Nepalese climber Min Bahadur Sherchan believed to have suffered heart attack at base camp on Saturday.
Min Bahadur Sherchan death at the base camp on Saturday evening, said Dinesh Bhattarai, Nepal’s tourism chief.
Gyanendra Shrestha, a mountaineering official at the camp, said the cause of Sherchan’s death was likely cardiac arrest, but he could not give further details because of a poor telephone connection.
Sherchan, who had 17 grandchildren and six great-grandchildren, first scaled the world’s highest peak in May 2008 aged 76, becoming the oldest climber to reach the top.
His record was broken by 80-year-old Japanese climber Yuichiro Miura in 2013.
Before leaving for the mountain last month, Sherchan, from Nepal, had told the Associated Press that once he had completed the climb and become famous, he intended to travel to conflict areas to spread a message of peace.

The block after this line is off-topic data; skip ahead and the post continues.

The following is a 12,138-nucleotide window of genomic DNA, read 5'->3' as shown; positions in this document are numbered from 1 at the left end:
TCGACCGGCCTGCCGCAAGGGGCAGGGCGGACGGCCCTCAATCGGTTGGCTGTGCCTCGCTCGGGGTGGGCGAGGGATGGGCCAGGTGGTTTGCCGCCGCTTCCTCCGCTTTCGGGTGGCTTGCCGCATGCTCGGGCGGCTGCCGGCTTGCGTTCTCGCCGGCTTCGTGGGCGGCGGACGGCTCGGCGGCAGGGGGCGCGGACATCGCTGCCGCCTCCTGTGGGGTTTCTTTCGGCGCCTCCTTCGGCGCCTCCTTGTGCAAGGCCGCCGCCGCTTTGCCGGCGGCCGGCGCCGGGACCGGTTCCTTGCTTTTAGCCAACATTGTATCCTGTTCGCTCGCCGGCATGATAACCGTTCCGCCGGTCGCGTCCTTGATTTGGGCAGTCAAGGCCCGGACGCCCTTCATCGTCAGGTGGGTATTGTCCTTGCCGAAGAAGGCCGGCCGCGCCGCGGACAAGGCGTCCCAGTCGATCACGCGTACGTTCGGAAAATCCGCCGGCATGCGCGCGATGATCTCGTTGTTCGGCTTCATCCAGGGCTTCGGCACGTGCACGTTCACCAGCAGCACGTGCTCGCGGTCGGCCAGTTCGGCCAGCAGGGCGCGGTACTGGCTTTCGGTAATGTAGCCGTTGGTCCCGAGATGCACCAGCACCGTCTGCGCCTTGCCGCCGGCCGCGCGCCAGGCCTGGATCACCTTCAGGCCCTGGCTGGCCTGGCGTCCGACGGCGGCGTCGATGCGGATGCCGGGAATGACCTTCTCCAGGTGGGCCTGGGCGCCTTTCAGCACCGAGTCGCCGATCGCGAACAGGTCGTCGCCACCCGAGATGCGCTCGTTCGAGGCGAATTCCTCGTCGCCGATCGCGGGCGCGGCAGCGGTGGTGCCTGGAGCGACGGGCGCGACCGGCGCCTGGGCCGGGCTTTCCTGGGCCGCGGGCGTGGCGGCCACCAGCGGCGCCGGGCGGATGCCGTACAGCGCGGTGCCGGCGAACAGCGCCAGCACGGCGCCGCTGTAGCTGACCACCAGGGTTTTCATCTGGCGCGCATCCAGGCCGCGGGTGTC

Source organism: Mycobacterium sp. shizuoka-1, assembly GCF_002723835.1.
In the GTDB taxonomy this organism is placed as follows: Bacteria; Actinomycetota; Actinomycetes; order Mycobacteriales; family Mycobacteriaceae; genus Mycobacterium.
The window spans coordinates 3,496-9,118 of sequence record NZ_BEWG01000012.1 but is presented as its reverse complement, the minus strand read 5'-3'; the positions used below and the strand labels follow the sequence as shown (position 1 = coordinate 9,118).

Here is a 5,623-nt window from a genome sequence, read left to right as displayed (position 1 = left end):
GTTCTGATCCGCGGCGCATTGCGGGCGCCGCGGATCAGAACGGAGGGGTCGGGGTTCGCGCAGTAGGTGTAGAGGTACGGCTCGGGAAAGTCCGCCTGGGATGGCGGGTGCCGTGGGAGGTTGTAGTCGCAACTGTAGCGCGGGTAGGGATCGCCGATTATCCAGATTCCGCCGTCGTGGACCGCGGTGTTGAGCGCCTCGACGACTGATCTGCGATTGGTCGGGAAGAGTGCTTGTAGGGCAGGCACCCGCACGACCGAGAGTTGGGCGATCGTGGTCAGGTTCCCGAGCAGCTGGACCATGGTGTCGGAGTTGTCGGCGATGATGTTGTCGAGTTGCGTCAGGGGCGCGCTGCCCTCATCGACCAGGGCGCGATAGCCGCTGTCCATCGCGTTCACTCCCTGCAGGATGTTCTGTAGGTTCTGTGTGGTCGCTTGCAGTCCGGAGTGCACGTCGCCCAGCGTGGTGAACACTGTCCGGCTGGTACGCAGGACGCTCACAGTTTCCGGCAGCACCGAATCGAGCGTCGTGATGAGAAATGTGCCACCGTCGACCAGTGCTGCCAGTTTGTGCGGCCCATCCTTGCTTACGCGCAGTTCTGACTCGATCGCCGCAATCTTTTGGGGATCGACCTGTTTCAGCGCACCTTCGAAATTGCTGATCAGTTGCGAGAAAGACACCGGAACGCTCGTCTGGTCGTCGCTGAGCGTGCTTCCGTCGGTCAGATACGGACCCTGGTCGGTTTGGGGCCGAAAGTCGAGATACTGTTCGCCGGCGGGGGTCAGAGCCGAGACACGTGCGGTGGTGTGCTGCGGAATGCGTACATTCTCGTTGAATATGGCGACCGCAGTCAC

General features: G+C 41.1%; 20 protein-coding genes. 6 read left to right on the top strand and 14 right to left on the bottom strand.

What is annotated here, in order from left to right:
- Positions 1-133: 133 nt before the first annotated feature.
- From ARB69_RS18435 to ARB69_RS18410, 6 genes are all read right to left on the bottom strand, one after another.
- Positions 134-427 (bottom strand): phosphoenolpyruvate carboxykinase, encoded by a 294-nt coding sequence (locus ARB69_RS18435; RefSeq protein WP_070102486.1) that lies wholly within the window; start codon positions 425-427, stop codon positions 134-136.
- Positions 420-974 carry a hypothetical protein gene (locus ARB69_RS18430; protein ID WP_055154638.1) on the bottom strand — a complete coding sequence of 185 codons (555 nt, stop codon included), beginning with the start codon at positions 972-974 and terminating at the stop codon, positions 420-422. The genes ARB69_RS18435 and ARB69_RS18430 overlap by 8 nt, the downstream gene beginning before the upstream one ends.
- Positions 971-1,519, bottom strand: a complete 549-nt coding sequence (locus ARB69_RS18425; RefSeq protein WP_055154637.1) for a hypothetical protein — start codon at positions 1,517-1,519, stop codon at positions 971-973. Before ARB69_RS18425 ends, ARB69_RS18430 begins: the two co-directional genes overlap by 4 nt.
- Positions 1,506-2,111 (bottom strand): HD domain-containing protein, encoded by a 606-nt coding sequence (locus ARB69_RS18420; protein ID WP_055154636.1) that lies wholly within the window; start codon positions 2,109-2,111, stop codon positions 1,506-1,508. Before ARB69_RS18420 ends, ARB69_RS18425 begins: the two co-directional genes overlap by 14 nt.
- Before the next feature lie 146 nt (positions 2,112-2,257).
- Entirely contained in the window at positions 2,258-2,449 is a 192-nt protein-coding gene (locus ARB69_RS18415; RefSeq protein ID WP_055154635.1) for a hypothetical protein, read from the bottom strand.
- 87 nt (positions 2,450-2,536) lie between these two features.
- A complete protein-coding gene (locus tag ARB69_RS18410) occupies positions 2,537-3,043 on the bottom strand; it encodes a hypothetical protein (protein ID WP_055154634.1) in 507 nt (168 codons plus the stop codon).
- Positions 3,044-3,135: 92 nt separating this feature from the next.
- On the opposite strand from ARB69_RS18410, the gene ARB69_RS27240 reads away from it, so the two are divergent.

He had trained for months before the attempt. He said he did not suffer from any respiratory problems and his blood pressure was normal. Having been born in the mountains, he said he was used to the high altitude and lack of oxygen.
Sherchan’s love of mountaineering had begun in 1960 when he was assigned by the Nepalese government as a liaison officer for the Swiss team climbing Mount Dhaulagiri.
He later became an apple farmer and constructed roads and dams before settling down to run hotels in Kathmandu.